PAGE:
I've always considered myself a writer of fiction. Or at least, I wannabe fiction writer. Writing books was my first love, and what got me into journalism in the first place. As my previous blogs state, I am in love with journalism, but fiction is still my first.
In my attempts to write fiction over the years, I have learned one valuable lesson that I want to share with the world. Or at least, my blogging world. Which isn't very big, but that's beside the point. I'm sharing knowledge people.
Common Fiction Myth: Write what you know.
I hate this, because everyone thinks, upon hearing this, that they should write an autobiography, and I'm sorry, but unless you're a person who has made a significant contribution to history, or are a pop icon, no one cares. Actually, people shouldn't care if you are a pop icon, but that's another story. My point is, most of us don't have an interesting enough life to bother penning down our life story. I mean, who would buy a book about a student who has a serious fetish with her major and more siblings than she knows what to do with? Exactly, no one cares.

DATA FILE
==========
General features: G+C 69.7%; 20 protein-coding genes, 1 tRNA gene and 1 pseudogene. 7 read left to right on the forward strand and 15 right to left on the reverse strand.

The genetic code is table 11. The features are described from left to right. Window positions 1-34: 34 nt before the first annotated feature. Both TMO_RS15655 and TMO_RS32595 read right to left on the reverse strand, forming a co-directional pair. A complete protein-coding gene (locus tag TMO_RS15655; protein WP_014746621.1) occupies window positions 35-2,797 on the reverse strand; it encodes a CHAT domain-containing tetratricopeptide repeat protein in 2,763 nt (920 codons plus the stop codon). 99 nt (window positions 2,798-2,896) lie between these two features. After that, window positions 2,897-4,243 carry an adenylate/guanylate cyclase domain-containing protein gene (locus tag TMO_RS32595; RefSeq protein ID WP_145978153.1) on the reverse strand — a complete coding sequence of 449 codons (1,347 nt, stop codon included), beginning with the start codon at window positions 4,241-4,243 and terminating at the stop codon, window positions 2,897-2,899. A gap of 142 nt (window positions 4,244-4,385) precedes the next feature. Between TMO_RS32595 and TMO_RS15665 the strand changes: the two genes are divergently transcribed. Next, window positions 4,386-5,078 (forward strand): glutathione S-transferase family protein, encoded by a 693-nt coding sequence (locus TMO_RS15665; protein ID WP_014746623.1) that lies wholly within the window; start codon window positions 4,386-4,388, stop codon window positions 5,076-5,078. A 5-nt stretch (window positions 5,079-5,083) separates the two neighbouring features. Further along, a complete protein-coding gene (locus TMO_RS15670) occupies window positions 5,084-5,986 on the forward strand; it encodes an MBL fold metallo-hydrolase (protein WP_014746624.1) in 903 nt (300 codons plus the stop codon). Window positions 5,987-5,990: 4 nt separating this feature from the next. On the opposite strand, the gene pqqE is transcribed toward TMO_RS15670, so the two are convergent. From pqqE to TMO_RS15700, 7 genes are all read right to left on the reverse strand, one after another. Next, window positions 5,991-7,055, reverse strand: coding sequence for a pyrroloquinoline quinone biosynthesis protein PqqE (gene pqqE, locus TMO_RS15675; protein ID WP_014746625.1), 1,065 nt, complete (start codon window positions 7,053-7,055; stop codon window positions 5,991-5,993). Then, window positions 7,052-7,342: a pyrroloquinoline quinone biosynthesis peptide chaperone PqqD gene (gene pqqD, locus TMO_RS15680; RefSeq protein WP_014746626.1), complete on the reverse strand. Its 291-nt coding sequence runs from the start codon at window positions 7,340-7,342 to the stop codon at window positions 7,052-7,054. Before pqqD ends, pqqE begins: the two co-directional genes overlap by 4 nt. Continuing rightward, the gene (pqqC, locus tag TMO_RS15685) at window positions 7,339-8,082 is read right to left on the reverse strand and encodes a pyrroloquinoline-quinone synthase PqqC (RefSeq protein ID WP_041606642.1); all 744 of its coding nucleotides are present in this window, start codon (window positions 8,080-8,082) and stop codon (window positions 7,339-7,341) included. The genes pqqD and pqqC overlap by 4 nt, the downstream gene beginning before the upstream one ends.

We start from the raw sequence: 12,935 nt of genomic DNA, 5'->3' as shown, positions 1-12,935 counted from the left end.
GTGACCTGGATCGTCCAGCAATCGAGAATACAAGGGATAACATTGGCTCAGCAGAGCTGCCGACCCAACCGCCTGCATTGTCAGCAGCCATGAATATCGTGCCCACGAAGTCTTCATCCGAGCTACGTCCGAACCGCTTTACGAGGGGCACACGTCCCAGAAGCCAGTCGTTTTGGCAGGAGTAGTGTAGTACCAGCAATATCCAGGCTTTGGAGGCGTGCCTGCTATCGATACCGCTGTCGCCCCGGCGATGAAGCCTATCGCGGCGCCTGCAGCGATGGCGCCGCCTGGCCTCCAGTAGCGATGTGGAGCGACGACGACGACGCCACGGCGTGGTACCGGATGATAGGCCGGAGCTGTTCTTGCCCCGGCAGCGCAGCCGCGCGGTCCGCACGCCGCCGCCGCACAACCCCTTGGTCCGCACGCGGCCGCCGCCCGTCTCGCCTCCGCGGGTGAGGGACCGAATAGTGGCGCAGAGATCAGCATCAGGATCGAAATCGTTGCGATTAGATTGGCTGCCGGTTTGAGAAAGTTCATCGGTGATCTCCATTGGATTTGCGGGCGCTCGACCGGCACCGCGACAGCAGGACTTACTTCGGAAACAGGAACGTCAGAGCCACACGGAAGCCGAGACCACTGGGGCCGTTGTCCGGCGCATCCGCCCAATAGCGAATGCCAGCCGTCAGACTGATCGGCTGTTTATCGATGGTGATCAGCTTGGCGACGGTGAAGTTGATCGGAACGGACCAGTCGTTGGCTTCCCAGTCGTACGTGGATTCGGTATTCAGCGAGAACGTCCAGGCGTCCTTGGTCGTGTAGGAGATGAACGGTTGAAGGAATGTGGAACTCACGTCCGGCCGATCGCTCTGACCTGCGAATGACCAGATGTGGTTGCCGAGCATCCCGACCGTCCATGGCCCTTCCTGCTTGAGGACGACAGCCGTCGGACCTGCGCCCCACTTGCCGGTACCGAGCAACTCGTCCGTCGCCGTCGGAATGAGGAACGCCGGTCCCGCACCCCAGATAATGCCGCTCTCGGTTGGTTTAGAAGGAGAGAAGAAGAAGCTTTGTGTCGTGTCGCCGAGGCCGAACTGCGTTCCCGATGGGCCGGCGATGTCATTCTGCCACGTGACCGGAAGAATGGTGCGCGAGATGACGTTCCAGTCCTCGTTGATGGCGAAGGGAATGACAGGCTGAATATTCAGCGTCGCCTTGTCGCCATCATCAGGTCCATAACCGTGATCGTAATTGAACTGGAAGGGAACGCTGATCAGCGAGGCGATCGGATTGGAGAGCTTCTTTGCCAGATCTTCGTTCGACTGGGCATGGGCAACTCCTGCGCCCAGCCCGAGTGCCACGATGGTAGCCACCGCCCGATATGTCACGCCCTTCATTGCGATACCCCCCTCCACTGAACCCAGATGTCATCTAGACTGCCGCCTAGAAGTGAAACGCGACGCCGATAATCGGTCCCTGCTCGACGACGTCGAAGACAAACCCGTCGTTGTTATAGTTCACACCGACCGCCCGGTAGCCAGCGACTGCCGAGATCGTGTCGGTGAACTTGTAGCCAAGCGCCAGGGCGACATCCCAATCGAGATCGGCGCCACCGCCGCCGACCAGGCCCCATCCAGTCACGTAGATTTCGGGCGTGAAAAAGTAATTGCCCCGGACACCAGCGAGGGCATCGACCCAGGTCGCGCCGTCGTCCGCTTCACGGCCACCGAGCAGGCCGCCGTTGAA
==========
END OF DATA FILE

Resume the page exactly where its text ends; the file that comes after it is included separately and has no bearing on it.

However, I think the person who originally said that was onto something. But rather than say, "Write what you know," I prefer to say; "Don't write what you don't know."
That dispells all the illusions of Average Joe's life story. What I think people mean with that original myth is: write about things you understand or have experienced. Not your whole life, but things you understand. For example, I'm not going to write a novel about war and blood and guts. Cause it would suck. I know nothing about it.
I once went to a writing workshop where this writer said he didn't think real fiction existed, just fictionalized experiences. I think that's a bit of stretch, but he's got a point. Just because I've never lived in a fantasy world doesn't mean I can't write about it, but I write things I know and understand into the story. Not my life story, just elements of it.
There. That's my wisdom for the week.